The Green Flag In America


Waiting in the wings were the violent men, led again by the durable founder of the Clan-na-Gael, John Devoy. In 1900 he had resurfaced with a new partner, a New York politician of considerable skill, Judge Daniel Cohalan. The new Clan made contact with the moribund Irish Revolutionary Brotherhood in Ireland, but neither could do much in the face of John Redmond’s reborn home-rule government. At the height of Redmond’s success, before the war, an Irish leader of the IRB admitted that their total membership would have had trouble filling a concert hall.

Lack of a majority did not trouble either the Clan or the IRB. Like all revolutionary conspirators, they lived on their mystic faith in a dramatic awakening of the people. Stirred to new life by the Clan, in 1914 the IRB sent the poet Patrick Pearse to America to confer with Devoy and other “greyhaired Fenians.” Pearse was astonished by their uncompromising militancy, and unshaken faith in Ireland’s republican destiny. “There were no such men in Ireland,” he said.

It would be hard to imagine a time of England’s trouble more propitious for Ireland’s opportunity than 1914. Britain’s small professional army was being slaughtered in the mud of France. Ironically, at the moment when Ireland’s Revolutionists were again turning to their American cousins for help, imperial England did the same thing. A propaganda war of awesome proportions erupted between the Anglophiles and the Irish-Americans.

The Irish already had expended considerable energy trying to prevent an American-British rapprochement . They had forced Grover Cleveland to demand the recall of a British ambassador when he stupidly remarked that Cleveland’s election meant good news for British interests in America. They had blocked an attempt to pass an arbitration treaty with England in 1897 and 1905, causing Theodore Roosevelt’s Secretary of State, John Hay, to exclaim: “The Irish are thirsting for my gore.” In 1907 the Ancient Order of Hibernians signed an agreement with the National German-American Alliance to oppose American entanglements with any foreign power.

This Hibernian-German entente was the prelude for a wide-ranging alliance between Irish nationalists and German-American groups after World War I began. In 1915 a bill banning arms shipments to belligerents, backed by various German-Irish front groups, came within fourteen votes of passing in the Senate. The Wilson government replied with a ferocious attack on “hyphenism” and hyphenated Americans. In a speech to Congress, Wilson accused them of pouring “the poison of disloyalty into the very arteries of our national life.” Seized German documents revealing Berlin’s financial backing of many front groups were leaked to pro-administration papers. These attacks, coupled with German outrages on the high seas and an enormously skillful British propaganda campaign, enabled Wilson to lead the United States into the war on the side of the Allies without any significant backlash from the Irish. Anxious to prove their challenged loyalty to the United States, they supported the war effort almost to a man.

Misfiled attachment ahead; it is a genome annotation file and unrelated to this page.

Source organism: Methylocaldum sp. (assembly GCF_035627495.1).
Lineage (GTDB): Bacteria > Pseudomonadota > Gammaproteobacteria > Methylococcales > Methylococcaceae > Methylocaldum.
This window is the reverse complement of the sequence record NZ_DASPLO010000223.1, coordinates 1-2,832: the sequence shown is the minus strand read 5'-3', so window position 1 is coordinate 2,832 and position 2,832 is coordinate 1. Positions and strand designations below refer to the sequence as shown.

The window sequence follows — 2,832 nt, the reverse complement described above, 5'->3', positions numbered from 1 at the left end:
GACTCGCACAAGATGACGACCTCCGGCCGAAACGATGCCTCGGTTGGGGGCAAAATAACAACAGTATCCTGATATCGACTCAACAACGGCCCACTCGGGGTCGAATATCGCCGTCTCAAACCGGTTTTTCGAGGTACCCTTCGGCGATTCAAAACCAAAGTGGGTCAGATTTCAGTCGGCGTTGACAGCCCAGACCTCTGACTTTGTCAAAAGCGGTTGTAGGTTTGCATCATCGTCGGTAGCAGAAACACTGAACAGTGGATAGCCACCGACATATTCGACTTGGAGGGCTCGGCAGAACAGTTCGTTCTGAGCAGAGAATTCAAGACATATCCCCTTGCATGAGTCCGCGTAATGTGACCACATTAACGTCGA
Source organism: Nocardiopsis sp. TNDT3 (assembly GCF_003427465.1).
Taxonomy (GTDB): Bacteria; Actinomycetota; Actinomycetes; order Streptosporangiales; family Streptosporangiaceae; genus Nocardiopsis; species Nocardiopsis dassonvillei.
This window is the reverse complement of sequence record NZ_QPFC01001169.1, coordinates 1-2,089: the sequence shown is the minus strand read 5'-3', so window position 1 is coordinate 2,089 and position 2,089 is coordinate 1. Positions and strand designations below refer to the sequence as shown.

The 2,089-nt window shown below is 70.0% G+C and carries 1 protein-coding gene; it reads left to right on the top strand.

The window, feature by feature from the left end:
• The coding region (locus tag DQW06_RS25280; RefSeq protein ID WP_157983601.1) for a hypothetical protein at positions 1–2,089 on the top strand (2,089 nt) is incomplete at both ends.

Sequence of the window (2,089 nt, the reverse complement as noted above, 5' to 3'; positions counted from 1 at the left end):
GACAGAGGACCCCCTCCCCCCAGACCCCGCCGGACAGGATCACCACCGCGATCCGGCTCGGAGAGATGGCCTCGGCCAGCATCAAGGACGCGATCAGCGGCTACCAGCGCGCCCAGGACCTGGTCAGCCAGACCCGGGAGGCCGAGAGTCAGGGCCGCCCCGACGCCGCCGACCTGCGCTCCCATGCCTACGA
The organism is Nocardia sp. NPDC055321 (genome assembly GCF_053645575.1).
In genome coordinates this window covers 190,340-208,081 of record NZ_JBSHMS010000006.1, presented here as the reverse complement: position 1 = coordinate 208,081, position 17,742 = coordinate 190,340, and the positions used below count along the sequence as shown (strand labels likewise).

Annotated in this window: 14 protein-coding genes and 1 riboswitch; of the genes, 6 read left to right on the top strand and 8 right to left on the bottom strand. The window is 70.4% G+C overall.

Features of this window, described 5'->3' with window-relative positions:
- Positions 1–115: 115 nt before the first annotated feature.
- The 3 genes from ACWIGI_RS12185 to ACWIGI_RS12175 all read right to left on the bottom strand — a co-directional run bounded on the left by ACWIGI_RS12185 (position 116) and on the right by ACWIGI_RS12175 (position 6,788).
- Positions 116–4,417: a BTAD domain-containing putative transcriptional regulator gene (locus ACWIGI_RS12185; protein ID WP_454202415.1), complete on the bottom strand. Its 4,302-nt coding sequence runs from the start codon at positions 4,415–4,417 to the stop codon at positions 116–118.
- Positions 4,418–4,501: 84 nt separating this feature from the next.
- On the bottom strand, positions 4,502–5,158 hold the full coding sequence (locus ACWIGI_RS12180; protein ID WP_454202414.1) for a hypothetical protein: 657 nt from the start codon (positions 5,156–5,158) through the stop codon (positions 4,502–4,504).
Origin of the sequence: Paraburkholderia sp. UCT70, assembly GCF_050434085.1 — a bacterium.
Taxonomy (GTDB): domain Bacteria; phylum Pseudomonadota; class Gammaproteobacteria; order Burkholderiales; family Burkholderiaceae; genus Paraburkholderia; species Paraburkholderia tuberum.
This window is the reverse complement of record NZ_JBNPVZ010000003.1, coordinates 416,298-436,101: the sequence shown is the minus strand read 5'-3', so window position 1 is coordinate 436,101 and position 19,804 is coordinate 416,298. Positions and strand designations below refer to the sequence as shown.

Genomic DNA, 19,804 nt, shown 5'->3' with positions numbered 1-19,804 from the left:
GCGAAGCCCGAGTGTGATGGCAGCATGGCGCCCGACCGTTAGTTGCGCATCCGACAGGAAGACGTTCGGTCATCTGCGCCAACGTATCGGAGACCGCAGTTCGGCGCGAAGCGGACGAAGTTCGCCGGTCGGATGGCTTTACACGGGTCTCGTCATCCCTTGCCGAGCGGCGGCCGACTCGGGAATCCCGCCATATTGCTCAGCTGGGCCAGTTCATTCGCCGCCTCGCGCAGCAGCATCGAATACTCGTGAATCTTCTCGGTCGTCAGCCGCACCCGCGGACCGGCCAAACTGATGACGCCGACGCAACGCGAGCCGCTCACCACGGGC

But Wilson created a legacy of antagonism that was to haunt him and his party. This resentment was fanned into furious flame by the 1916 Easter Rebellion in Ireland, and the heavy-handed British reprisals that sent Patrick Pearse and other leaders to the firing squads. The Irish-Americans seized on the Wilsonian principle of national self-determination and put the President’s feet to the fire. A Clan-na-Gael front, “The Friends of Irish Freedom,” sponsored an “Irish Race Convention” in Philadelphia on February 22,1919. With a unanimity unmatched for decades, squadrons of professional politicians, as well as thirty bishops and three archbishops (including Cardinal Gibbons of Baltimore, dean of the American hierarchy) joined five thousand delegates in demanding Irish independence. An Irish Victory Fund was launched to finance an “educational” campaign and soon received pledges of over a million dollars.

Wilson stubbornly refused to deal with the Irish. Having smashed them once with his assault on hyphenism, he badly underestimated their postwar determination. At the Versailles peace conference, the President’s intransigence deepened. He declined to receive a delegation from the Irish Race Convention that arrived in Paris on April 11,1919. Nor would he apply any pressure on the British to permit a delegation from the provisional republican government, formed in Ireland under the leadership of Easter Rebellion hero Eamon de Valera, to visit Versailles. Wilson also ignored pro-Irish resolutions which the U.S. House of Representatives and Senate passed with huge majorities.

At Versailles, Wilson claimed that he was unable to bring up the Irish question without forfeiting British support for the League of Nations. He also contended that Ireland would be able to press its case for self-determination before the League, once it became a reality. But the President did nothing to prevent Great Britain, France, and Italy from eliminating all references to self-determination from the League covenant. Small wonder that Wilson returned home to find Irish-Americans, the shock troops of his party, abusing him from hundreds of political platforms.